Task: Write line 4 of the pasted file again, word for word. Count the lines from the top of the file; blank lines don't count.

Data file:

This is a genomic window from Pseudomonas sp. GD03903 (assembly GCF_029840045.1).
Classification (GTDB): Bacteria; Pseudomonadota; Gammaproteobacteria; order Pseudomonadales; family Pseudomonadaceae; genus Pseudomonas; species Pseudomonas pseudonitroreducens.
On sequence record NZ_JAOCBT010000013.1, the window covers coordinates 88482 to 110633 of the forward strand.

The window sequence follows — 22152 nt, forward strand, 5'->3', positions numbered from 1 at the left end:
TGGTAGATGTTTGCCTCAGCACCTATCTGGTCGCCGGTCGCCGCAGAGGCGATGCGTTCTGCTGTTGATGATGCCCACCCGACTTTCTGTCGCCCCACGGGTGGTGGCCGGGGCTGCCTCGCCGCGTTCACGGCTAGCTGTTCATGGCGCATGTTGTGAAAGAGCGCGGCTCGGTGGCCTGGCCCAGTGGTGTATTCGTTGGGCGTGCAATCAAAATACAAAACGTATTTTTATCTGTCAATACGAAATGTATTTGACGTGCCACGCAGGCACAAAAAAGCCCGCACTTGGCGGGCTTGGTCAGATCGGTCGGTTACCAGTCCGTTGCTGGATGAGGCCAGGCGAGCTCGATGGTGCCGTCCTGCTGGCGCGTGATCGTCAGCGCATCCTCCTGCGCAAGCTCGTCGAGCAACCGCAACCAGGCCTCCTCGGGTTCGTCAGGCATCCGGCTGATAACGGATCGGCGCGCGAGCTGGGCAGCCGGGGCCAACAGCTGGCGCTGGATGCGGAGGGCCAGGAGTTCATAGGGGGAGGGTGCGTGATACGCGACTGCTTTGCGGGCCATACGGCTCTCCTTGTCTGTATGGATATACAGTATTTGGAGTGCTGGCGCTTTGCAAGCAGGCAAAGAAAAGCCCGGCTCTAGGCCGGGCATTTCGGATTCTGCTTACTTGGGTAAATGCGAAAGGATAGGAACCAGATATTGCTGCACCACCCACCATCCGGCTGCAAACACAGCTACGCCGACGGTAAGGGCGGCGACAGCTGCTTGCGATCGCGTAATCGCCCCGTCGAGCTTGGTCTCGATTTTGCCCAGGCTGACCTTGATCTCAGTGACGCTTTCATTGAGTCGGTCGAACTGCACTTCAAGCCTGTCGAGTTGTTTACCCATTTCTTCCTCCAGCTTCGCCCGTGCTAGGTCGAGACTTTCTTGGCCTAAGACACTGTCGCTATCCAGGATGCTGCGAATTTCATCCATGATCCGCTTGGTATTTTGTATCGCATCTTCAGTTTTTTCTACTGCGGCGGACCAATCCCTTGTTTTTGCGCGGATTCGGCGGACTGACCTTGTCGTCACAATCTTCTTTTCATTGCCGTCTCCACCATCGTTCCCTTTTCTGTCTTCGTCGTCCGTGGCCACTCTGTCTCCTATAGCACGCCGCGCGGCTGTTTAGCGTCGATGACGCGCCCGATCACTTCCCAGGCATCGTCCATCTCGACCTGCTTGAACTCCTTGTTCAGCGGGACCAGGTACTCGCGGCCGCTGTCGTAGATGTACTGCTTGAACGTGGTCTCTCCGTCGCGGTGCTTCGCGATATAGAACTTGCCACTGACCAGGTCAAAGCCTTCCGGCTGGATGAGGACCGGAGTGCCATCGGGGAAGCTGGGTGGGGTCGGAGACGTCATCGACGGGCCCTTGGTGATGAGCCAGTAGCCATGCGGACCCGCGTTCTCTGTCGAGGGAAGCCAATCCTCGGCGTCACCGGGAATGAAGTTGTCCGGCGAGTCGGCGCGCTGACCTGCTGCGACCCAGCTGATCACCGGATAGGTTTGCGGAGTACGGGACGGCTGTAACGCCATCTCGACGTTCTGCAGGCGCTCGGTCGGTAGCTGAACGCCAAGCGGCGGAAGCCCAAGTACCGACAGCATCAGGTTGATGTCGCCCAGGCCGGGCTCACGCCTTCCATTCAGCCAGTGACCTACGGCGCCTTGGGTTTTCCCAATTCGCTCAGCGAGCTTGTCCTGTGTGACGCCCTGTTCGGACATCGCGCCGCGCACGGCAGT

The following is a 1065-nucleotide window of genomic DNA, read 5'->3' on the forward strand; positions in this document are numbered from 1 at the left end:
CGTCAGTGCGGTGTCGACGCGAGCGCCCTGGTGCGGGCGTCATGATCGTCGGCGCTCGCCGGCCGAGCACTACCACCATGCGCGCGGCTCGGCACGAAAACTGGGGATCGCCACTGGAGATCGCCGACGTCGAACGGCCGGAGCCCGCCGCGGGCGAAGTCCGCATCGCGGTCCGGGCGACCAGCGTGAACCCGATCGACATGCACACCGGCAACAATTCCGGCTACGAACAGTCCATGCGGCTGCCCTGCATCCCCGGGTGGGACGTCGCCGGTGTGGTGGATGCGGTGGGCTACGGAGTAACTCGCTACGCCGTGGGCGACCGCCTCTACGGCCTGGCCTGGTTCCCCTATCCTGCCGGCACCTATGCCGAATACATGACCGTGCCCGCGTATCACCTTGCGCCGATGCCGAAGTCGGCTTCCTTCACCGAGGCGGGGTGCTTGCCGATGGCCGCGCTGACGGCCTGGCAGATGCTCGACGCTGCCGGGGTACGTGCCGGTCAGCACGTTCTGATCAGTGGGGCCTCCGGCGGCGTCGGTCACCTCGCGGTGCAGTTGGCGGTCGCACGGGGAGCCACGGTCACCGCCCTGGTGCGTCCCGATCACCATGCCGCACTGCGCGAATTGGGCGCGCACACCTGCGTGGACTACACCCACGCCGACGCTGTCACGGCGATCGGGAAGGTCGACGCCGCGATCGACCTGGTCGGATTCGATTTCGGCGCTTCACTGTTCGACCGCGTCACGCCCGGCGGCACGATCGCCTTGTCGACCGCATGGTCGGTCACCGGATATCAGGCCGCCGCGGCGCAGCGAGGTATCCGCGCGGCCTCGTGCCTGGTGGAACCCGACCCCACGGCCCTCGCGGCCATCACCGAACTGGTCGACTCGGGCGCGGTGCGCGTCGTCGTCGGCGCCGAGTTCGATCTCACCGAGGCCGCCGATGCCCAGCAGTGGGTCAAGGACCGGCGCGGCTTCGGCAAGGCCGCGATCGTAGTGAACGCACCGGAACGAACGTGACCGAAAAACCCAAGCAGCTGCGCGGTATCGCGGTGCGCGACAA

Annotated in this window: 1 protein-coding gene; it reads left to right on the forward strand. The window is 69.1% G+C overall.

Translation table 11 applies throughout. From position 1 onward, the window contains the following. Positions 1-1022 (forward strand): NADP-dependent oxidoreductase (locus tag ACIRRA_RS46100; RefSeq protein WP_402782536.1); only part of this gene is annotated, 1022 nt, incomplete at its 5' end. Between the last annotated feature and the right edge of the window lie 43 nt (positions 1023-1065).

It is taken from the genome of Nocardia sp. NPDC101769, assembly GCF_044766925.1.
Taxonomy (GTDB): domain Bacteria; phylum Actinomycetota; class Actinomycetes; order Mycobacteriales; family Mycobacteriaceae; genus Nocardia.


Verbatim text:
The window sequence follows — 22152 nt, forward strand, 5'->3', positions numbered from 1 at the left end: